Kathmandu, April 5
The third judges’ conference urged the stakeholders to scrap parliamentary confirmation hearing for the chief justice and other justices, saying the provision allows people to drag nominees into unnecessary controversy. This was stated in the 29-point declaration that the judges’ conference issued at the end of the conference today.
Stating that the provision for parliamentary hearing is a major characteristic of presidential system of government, judges said there was no rationale for conducting parliamentary hearing in Nepal to confirm the chief justice and justices, as the country had adopted parliamentary form of government.
Judges added that parliamentary hearing had undermined the dignity of the judiciary and adversely affected sensitivity of the institution. Judges also demanded that the Judicial Council should have the majority of judges to maintain independence of the body, objectivity and professionalism in the disciplinary actions taken against judges.
According to the declaration, non-political candidates should be appointed as judges in order to deflect blame of politicisation in the judiciary.
The conference concluded that the provision in the constitution to allow the Parliament to order an impeachment motion against a judge was against the principle of an independent judiciary. The judges demanded that this provision should be replaced with a new one whereby such impeachment motion could be ordered only after one-fourth of the HoR members lodge a complaint.
Judges also expressed their commitment towards ensuring justice in the society and urged all stakeholders to ensure full enjoyment of fundamental rights.
Judges stated in their declaration that in the course of adjudication of cases involving federal units, they would try their best to avoid ambiguity in terms of power devolution between the federal units.
Judges expected collaboration with Nepal Bar Association and the Office of the Attorney General to sensitise judges on good practices adopted worldwide to resolve issues related to federalism.
According to the declaration, it will be wise to recognise the high courts as courts of record especially for those cases for which the high courts will be the final courts of appeal.
The declaration stated that high courts should serve as final courts for legal issues involving contradictory provisions between local and provincial laws. “If this happens, then that will help the Supreme Court reduce its workload,” the conference stated in its declaration.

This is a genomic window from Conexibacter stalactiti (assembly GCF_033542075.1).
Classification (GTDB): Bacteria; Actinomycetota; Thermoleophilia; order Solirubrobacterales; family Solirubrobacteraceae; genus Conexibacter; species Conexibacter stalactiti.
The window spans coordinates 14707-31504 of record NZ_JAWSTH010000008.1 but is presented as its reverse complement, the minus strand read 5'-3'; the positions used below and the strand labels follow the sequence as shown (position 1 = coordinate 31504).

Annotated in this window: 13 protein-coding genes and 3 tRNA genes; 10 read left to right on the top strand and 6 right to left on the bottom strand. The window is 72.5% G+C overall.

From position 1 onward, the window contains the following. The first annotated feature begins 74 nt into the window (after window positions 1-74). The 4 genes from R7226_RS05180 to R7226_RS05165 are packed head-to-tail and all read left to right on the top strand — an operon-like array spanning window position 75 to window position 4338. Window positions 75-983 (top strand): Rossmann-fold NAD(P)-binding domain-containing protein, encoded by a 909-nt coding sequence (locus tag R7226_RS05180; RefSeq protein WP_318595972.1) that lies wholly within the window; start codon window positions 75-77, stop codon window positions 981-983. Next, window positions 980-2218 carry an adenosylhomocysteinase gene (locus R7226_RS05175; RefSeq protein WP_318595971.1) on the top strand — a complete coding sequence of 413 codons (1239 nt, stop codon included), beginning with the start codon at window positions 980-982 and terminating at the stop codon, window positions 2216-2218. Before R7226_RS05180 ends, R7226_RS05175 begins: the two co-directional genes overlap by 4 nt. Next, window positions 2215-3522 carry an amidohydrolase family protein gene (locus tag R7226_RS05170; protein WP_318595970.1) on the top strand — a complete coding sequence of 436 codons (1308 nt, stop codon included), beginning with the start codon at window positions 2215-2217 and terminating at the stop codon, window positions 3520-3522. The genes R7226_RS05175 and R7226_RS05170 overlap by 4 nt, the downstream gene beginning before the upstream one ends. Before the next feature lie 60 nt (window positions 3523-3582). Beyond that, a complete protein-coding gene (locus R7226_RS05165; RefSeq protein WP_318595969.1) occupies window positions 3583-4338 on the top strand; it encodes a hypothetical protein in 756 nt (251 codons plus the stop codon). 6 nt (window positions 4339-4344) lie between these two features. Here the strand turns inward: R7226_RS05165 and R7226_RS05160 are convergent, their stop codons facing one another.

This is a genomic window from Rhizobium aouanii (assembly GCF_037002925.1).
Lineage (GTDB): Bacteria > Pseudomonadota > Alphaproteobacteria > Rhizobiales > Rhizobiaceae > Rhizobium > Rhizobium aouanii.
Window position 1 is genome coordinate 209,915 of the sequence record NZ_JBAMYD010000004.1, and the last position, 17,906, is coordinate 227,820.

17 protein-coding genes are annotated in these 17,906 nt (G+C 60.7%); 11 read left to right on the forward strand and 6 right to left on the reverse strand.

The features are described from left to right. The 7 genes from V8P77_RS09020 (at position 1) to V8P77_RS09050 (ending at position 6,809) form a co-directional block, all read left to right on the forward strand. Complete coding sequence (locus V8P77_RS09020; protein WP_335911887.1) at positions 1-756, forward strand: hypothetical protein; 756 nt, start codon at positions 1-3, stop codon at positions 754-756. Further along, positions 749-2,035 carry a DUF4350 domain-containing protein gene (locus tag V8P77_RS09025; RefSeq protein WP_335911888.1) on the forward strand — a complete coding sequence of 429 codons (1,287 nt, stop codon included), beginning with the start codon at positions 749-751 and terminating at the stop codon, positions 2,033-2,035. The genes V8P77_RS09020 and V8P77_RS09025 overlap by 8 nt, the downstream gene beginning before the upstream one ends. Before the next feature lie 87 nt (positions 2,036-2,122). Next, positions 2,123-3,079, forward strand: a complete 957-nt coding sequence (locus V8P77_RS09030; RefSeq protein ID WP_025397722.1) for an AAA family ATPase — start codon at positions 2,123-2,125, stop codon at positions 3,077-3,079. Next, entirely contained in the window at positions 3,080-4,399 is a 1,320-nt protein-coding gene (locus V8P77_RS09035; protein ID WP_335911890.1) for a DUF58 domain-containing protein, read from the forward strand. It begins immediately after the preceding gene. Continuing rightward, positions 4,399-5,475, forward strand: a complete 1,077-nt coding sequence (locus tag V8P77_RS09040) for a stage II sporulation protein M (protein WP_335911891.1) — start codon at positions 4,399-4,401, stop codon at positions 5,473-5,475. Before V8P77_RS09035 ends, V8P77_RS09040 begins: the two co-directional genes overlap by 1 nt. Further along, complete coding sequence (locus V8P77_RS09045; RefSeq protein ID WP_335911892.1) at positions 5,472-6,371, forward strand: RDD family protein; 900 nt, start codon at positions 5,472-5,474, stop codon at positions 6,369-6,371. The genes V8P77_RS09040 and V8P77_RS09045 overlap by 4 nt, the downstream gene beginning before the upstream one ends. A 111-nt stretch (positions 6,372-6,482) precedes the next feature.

The conference also stated that the government should make efforts to create a powerful high court in all provinces by integrating all benches of the high courts.
The conference concluded that the pay and perks of the judges should be determined on the basis of the recommendations of Judicial Pay Commission.
Judges stated in their declaration that the government should create a new legal framework and physical infrastructure to create structures suitable to reform theory of punishment introduced in new penal code.
They also demanded that the retirement age for judges should be increased. Judges expressed their commitment to judges code of conduct and urged the government to amend laws related to execution of judgment. Judges also highlighted the need for creating legal and institutional mechanisms to deter the activities of middlemen in the judiciary.
Judges urged media outlets to comment on sub judice cases only after carefully examining the facts and exercising restraint. They expressed their commitment to making their judicial work more fair, dignified and effective.
They urged the SC to frame new directives and manuals to guide courts on several issues of civil cases. Judges also demanded additional pay for additional work they should perform to issue arrest warrants, as per the provisions of new penal code.
Judges added that monitoring of judges should be done in a way that did not affect judicial independence.
A version of this article appears in print on April 06, 2019 of The Himalayan Times.